Ensure employees don’t double-dip on leave entitlements

by Stephanie Zillman11 Sep 2013

Sending an employee on an overseas assignment can be a rewarding experience for both parties – employers can rest easy that a trusted employee is working on the overseas project, and employees stand to gain the knowledge and experience that international postings can offer.

Yet all too often employment relationships needlessly end because poorly executed overseas postings turn sour. One area in particular that frequently causes grief for employers is being unexpectedly slapped with a returned employee’s request for sick leave or annual leave, despite the employee not having been in the country for a period of time in order to accrue it.

For one employment law expert, a common problem is that employers get bogged down in the details of the move itself, instead of ensuring the home contract is legally put on ice. As an example, an employee could be assigned to a two-year posting in the UK, and legally request upon their return to redeem the annual leave that had accrued while they were away. In poorly planned contracts, this is something that can easily occur.

Yet it needn’t come to that, David Cross, partner Norton Rose, told HC. “If somebody was being assigned out of Australia on a secondment to the UK, you could validly bring about a situation where their Australian contract of employment would exist, but it would be in a state of suspended animation. Because the person isn’t rendering any kind of work for the employer in this country, they wouldn’t accrue annual leave or sick leave – things would just stop still for the period of time that they were away,” Cross said.

Another issue which has left many employers in the lurch is not factoring in the continued long-service leave entitlements that accrue whilst an employee is abroad on a secondment. Long service leave legislation differs from state to state, but as a case in point, under section 4, subsection 12 of the NSW Act, Cross said that the period of service spent working at a related overseas business is likely to be counted as a period of continued service. “Assuming [an employee had] been working abroad for a related business, although they haven’t been accruing annual leave or sick leave, when they come back they’ve got to be given credit for the period that they were away working for that related business for the purpose of assessing their eligibility for long service leave,” he said.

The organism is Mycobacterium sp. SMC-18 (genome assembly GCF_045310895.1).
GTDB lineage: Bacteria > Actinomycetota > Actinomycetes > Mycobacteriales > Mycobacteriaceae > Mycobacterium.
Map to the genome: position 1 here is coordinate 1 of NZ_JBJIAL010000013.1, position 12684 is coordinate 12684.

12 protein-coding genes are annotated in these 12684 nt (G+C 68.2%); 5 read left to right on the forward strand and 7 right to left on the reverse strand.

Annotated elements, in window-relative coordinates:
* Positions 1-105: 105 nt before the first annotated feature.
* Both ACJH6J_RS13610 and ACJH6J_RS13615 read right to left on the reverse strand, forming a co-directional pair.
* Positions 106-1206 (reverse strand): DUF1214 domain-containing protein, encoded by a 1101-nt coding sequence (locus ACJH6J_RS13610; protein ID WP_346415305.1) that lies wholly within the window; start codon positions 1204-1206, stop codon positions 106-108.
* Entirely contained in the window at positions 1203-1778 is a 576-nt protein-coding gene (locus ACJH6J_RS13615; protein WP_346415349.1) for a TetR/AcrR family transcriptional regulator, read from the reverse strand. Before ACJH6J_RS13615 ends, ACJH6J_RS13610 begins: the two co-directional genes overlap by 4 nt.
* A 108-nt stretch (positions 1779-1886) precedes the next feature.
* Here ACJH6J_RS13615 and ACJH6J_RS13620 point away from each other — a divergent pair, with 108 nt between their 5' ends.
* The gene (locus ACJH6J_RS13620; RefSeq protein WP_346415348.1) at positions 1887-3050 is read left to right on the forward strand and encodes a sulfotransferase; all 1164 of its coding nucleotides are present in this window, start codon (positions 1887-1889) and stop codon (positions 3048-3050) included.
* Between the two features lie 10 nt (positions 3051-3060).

As an example, Cross said that an employee may have worked in Australia for five years before going to the UK for three years to work for the same company, then they return to Australia; they would be looked upon as having worked an eight year period of service. “They work here two more years and they hit the magic 10 years and qualify for long service leave.”

Key takeaway

It is imperative that HR applies just as much diligence to crafting the frozen Australian employment contract as is afforded to writing the overseas contract.

COMMENTS

  • by Karen Thomas 24/04/2013 3:51:13 PM

    So is the topic of sick and annual leave one that is decided upon by each individual business rather than an 'across the board' determination? I am a bit confused.

  • by Pat from Brisbane 11/09/2013 4:47:24 PM

    Hi Karen, for what it's worth in my view if the international assignment agreement or a variation of the local employment contract doesn't spell out that the contract is frozen for the duration of the absence, then the meter keeps ticking on Long Service, Annual and Personal Leave. A variation of the employment agreement should be able to freeze the Annual and Personal Leave entitlements but I would think the Long Service Leave would still need to follow the state legislation.

  • by Michael 6/05/2014 9:40:57 PM

    Hi There

    What would your thoughts be on the following situation regarding Long Service Leave.

    I have worked with the same employer for 9 years now. 8 years of this service was in NZ, and then I accepted a promotion which involved a transfer to Australia. This meant signing a new employment contract, however my original start date was preserved for all service related benefits. Naturally I assumed this included Long Service leave, however our HR team have stated that my service period for the reason of LSL only started from the date I signed the new agreement in Australia, however, as my start date remains September 2005, I still feel that my service should be at 9 years, not only 1. Any input or information much appreciated, Fair Work site only refers to start date as the basis for calculation of LSL entitlements.

    Many thanks
    Michael

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